However, Fake Rape is an overt power-grab by abusing the cultural and evolutionary dynamic of men lacking inherent public sympathy while women enjoy a nearly infinite supply of it.

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The Modern Educational System is a Playground for Young Girls; Men’s Rights and the Mainstream

If the Return of Kings viral Mad Max story had taught us anything it’s that the mainstream media seems to think calling someone a “men’s rights activist” is an effective shaming technique- CNN would never put quotations around the word “feminist.”

The mainstream media and feminists alike understand that people are inherently unsympathetic to men- in particular, men who have unauthorized opinions– and to easily sway a story in the favor of good Hollywood versus bad opinionated men, all they really need to say is “men’s rights activist.” Anything further is academic- the term immediately invalidates any argument presented.

The mainstream narrative will always deny that feminism has become institutionalized. If the narrative is that men are privileged, of course men who are looking to defend themselves as men in a system they see as bias against them would be viewed unsympathetically; as hateful, greedy, misogynist losers.

The system makes it clear that women are the oppressed class and men are the privileged class, always and forever. Women need our resources and support while men only need restraint and emasculation.

Make no mistake that this mindset is pervasive and trickles down to how our Education system is structured.

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Sally Rapehoax and Fake Rape

It was third period lunch- a bit early in the day, yes, but if that’s when you were given a lunch period, you were kind of fucked. So it’s 10:15am and I’m dipping french fries in mayonnaise, because that was “so European,” sitting with my friend Sally Rapehoax.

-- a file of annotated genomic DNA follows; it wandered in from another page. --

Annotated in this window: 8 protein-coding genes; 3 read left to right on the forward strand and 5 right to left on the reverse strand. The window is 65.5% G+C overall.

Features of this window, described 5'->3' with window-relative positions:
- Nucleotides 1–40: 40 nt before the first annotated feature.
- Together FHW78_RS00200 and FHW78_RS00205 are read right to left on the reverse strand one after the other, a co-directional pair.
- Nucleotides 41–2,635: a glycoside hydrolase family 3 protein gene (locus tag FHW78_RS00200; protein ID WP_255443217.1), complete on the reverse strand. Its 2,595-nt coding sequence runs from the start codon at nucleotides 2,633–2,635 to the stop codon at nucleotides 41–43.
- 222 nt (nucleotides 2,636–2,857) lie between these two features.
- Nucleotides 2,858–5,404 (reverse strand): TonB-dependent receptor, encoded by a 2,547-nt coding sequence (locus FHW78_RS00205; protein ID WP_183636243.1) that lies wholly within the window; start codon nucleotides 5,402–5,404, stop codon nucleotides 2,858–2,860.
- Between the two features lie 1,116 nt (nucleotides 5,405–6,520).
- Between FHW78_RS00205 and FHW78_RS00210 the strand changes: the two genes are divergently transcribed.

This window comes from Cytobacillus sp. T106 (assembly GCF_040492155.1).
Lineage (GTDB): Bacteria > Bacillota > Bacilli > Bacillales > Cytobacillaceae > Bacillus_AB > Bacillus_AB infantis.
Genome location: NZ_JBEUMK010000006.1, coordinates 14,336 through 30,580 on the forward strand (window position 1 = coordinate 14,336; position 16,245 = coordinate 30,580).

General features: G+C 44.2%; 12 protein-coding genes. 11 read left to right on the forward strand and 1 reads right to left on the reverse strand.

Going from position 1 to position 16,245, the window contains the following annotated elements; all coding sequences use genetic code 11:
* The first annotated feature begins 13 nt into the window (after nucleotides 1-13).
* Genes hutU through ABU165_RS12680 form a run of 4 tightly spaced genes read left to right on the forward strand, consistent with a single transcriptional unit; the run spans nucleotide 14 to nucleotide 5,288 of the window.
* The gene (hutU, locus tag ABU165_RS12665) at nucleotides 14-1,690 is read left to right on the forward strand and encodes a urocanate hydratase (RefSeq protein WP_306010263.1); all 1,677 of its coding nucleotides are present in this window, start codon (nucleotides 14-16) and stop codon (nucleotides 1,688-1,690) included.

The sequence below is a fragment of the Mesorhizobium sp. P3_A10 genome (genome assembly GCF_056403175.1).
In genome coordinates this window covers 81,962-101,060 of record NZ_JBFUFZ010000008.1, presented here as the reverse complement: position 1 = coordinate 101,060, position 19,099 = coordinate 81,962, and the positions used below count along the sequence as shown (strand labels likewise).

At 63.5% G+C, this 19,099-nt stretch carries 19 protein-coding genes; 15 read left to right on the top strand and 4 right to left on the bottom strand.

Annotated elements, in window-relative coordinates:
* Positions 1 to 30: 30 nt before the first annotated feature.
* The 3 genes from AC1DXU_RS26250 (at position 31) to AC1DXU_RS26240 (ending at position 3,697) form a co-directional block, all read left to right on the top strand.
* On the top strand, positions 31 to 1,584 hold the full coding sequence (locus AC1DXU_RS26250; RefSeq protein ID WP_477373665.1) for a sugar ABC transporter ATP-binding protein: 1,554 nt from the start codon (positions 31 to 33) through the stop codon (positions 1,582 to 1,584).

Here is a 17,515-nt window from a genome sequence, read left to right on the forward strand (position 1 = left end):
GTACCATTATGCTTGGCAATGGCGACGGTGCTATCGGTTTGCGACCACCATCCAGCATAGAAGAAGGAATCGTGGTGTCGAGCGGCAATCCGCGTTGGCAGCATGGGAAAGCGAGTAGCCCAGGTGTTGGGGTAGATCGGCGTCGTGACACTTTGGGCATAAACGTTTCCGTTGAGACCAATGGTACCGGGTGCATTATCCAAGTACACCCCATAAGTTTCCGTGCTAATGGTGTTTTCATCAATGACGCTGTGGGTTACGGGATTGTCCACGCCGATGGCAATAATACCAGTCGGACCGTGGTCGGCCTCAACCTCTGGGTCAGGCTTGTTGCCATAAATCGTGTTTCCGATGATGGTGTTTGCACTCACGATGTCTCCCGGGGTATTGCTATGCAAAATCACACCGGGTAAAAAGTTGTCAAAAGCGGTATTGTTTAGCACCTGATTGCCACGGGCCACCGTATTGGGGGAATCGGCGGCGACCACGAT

Sally was a boring and plain kind of girl, but in High School sometimes you’re stuck with the people you befriend in ninth grade. Fine, whatever, but my jaw dropped when Sally casually mentioned, “yeah, I’ve been raped before,” almost as if she’s telling me about her homework, or her favorite Nirvana song, or how profoundly connected she felt to “The Craft.” It all seemed the same to Sally, but my world slowed down just a bit…

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The Simpsons: Hypergamy, and Male Disposability in “Life on the Fast Lane” and “Homer’s Night Out” (1990)

The series debut, “Simpsons Roasting on an Open Fire,” could have stood alone as a one-off episode. The Simpson’s pilot told the story of a father striving for a positive male identity by maintaining an idyllic home life that mirrored the classic television sitcoms he was raised on. Homer Simpson found this hallmark impossible- real life could never replicate television, and this inevitable failure lead to a lack of respect and appreciation from his family. His normal, boring, every day struggle to keep food on the table was rendered meaningless.

The reality of emasculation and disposability was heavy for men at the tail-end of the last decade at all concerned with family values. The new role of father was to be something of a bumbling and dutiful employee of his family; open to their intense criticism at his slightest misstep.

Although The Simpsons first-season writers, nerdy Hollywood outsiders, were acutely aware of the changing value of Fatherhood, they happily accepted the modern definition of marriage as relying entirely on the fickle whims of female happiness. While Homer deserved more than his family had to offer in exchange for his struggle with modern Fatherhood, he rightfully was a slave and workhorse for his wife.